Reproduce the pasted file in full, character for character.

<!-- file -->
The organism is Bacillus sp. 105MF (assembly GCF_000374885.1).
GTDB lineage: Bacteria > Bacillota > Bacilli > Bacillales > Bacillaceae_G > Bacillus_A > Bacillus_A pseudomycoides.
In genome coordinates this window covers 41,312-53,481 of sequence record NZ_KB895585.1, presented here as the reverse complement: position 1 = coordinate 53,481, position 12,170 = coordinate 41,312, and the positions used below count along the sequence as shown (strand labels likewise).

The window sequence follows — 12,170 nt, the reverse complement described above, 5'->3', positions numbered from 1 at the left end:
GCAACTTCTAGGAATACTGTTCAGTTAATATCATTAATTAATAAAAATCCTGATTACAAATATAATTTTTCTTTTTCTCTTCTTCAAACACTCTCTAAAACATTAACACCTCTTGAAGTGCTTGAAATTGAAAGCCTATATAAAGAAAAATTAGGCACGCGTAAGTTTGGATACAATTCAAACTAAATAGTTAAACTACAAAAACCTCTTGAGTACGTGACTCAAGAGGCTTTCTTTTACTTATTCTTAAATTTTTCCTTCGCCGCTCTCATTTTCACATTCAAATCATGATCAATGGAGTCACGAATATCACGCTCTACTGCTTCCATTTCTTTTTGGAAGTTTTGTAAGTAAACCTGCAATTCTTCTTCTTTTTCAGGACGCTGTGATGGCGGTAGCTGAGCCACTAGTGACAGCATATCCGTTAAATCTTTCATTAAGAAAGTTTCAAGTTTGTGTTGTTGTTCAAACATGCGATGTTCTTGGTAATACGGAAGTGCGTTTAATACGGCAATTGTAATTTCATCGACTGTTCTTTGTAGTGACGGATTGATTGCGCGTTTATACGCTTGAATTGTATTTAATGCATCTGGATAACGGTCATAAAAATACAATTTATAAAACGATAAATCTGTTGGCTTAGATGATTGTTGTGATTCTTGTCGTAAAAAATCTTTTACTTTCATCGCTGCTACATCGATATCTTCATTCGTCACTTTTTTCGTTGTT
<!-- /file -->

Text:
The organism is Bacillus sp. 105MF (assembly GCF_000374885.1).
GTDB lineage: Bacteria > Bacillota > Bacilli > Bacillales > Bacillaceae_G > Bacillus_A > Bacillus_A pseudomycoides.
In genome coordinates this window covers 41,312-53,481 of sequence record NZ_KB895585.1, presented here as the reverse complement: position 1 = coordinate 53,481, position 12,170 = coordinate 41,312, and the positions used below count along the sequence as shown (strand labels likewise).

The window sequence follows — 12,170 nt, the reverse complement described above, 5'->3', positions numbered from 1 at the left end:
GCAACTTCTAGGAATACTGTTCAGTTAATATCATTAATTAATAAAAATCCTGATTACAAATATAATTTTTCTTTTTCTCTTCTTCAAACACTCTCTAAAACATTAACACCTCTTGAAGTGCTTGAAATTGAAAGCCTATATAAAGAAAAATTAGGCACGCGTAAGTTTGGATACAATTCAAACTAAATAGTTAAACTACAAAAACCTCTTGAGTACGTGACTCAAGAGGCTTTCTTTTACTTATTCTTAAATTTTTCCTTCGCCGCTCTCATTTTCACATTCAAATCATGATCAATGGAGTCACGAATATCACGCTCTACTGCTTCCATTTCTTTTTGGAAGTTTTGTAAGTAAACCTGCAATTCTTCTTCTTTTTCAGGACGCTGTGATGGCGGTAGCTGAGCCACTAGTGACAGCATATCCGTTAAATCTTTCATTAAGAAAGTTTCAAGTTTGTGTTGTTGTTCAAACATGCGATGTTCTTGGTAATACGGAAGTGCGTTTAATACGGCAATTGTAATTTCATCGACTGTTCTTTGTAGTGACGGATTGATTGCGCGTTTATACGCTTGAATTGTATTTAATGCATCTGGATAACGGTCATAAAAATACAATTTATAAAACGATAAATCTGTTGGCTTAGATGATTGTTGTGATTCTTGTCGTAAAAAATCTTTTACTTTCATCGCTGCTACATCGATATCTTCATTCGTCACTTTTTTCGTTGTT